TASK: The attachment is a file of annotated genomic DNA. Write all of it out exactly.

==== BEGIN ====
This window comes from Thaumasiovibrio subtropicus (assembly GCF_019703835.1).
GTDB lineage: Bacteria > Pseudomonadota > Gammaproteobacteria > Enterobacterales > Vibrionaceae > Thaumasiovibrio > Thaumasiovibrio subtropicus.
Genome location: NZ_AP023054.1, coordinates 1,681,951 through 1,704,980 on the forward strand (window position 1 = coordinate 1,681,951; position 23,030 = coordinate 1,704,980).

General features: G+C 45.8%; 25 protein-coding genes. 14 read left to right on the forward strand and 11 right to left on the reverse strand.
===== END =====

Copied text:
This window comes from Thaumasiovibrio subtropicus (assembly GCF_019703835.1).
GTDB lineage: Bacteria > Pseudomonadota > Gammaproteobacteria > Enterobacterales > Vibrionaceae > Thaumasiovibrio > Thaumasiovibrio subtropicus.
Genome location: NZ_AP023054.1, coordinates 1,681,951 through 1,704,980 on the forward strand (window position 1 = coordinate 1,681,951; position 23,030 = coordinate 1,704,980).

General features: G+C 45.8%; 25 protein-coding genes. 14 read left to right on the forward strand and 11 right to left on the reverse strand.